The Sha256 is a function of the Sha2 algorithm (similar to versions 384, 512, and more recently 224), which is akin to Sha1, itself derived from Sha-0. This "hashing" algorithm was created by the NSA to address the security issues posed by Sha1, following the theoretical discovery of collisions at 2^63 operations.
The algorithm takes as input a message of a maximum length of 2^64 bits and produces a hash, or condensed version, of 256 bits. Sha256 is becoming increasingly common as a replacement for md5, particularly because it offers a good balance between online storage space and security. Like other cryptographic functions in its family, Sha256 is one-way, and the original message cannot be retrieved from the sha256 hash alone. Therefore, this sha256 hash needs to be compared to a database, and that's what is done here on an online password database from leaks coming from major websites. I have also searched through all possible dictionaries, which I modified for several days to obtain a truly unique dictionary.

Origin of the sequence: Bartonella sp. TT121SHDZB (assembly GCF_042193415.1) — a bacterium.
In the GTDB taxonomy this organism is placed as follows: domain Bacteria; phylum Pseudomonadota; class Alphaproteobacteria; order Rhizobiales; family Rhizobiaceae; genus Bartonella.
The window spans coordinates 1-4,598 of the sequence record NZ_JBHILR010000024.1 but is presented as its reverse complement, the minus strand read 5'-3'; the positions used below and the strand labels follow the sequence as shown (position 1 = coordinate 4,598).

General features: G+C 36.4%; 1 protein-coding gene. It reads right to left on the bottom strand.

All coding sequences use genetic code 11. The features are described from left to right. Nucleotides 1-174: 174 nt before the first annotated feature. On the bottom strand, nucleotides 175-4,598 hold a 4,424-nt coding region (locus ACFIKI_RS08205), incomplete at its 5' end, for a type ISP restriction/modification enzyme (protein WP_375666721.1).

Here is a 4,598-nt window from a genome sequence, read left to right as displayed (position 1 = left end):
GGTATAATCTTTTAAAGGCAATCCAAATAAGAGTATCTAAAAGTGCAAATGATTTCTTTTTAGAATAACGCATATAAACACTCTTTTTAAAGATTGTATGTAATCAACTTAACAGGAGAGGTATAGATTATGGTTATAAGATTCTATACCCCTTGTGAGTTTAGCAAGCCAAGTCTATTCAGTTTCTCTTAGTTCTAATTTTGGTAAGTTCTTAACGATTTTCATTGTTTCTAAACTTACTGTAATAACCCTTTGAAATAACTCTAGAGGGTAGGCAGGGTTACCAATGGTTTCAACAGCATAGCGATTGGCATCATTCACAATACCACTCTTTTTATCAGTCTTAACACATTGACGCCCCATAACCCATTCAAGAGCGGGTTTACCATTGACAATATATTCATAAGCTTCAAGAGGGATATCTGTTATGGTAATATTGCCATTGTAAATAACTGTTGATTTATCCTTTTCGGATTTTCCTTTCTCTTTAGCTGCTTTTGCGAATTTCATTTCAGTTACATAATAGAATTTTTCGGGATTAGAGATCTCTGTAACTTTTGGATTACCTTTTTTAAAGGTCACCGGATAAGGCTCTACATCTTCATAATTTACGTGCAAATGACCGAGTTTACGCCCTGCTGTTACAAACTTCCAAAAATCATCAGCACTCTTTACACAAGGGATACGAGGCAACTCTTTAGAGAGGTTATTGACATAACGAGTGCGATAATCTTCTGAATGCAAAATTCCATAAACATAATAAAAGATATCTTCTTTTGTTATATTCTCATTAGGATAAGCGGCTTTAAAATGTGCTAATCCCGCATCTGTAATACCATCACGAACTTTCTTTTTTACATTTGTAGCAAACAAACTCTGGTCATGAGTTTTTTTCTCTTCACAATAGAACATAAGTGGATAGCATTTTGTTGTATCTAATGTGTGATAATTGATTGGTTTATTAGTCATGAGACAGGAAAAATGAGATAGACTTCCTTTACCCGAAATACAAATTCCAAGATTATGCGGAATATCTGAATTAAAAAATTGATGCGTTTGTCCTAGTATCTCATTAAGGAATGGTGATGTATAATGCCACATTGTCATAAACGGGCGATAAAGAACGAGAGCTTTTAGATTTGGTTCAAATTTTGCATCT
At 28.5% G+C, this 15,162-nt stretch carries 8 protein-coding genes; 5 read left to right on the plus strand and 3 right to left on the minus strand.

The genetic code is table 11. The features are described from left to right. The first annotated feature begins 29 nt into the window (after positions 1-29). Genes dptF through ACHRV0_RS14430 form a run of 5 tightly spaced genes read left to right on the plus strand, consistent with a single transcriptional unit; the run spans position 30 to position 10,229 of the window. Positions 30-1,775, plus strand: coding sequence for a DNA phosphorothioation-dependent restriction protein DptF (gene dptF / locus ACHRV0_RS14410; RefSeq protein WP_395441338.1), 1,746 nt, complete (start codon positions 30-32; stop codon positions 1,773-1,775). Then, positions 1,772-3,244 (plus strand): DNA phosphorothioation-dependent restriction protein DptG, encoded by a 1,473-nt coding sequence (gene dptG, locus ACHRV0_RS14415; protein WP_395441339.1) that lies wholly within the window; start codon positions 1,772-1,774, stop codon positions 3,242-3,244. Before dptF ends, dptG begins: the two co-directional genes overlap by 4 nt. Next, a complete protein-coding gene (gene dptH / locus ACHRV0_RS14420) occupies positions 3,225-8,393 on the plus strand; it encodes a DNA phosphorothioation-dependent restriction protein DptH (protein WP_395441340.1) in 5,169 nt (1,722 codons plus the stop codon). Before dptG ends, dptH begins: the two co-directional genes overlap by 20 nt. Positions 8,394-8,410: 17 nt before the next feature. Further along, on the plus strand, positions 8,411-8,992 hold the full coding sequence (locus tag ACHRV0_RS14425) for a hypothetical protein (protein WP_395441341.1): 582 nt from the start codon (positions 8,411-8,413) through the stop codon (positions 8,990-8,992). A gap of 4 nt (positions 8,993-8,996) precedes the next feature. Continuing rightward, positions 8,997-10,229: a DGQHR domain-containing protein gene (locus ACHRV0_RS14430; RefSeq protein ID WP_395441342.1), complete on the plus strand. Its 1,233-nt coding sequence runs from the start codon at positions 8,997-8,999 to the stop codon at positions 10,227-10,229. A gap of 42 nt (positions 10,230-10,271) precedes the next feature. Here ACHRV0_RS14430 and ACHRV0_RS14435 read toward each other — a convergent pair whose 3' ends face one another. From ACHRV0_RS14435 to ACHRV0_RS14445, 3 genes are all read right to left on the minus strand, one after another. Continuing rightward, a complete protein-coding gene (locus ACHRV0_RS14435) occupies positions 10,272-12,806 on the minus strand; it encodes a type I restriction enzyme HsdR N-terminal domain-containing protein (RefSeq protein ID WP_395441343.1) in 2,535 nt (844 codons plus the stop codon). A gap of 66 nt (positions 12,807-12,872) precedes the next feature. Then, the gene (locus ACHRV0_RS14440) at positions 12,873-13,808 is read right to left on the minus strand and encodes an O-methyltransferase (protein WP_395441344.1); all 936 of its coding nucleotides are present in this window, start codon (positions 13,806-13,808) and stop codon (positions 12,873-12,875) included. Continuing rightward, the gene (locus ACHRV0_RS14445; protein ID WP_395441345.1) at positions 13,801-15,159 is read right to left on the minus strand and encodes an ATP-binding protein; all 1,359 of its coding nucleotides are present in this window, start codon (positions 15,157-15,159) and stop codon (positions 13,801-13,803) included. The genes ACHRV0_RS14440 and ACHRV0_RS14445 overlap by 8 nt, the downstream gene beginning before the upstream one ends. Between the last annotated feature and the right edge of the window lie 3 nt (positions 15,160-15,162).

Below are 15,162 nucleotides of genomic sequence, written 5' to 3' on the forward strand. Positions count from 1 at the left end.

Sha256 is a good solution for storing passwords; its security is much stronger than Md5 or Sha1. However, you should always use a salt to enhance security. The salt is a sequence, which can be random or not, that you add to the password entered by the user before hashing it to make it longer and add special characters. This will make brute-force attacks more difficult and prevent the password from being stored in online databases. Test the strength of your passwords here by comparing them to our online Sha256 hash database.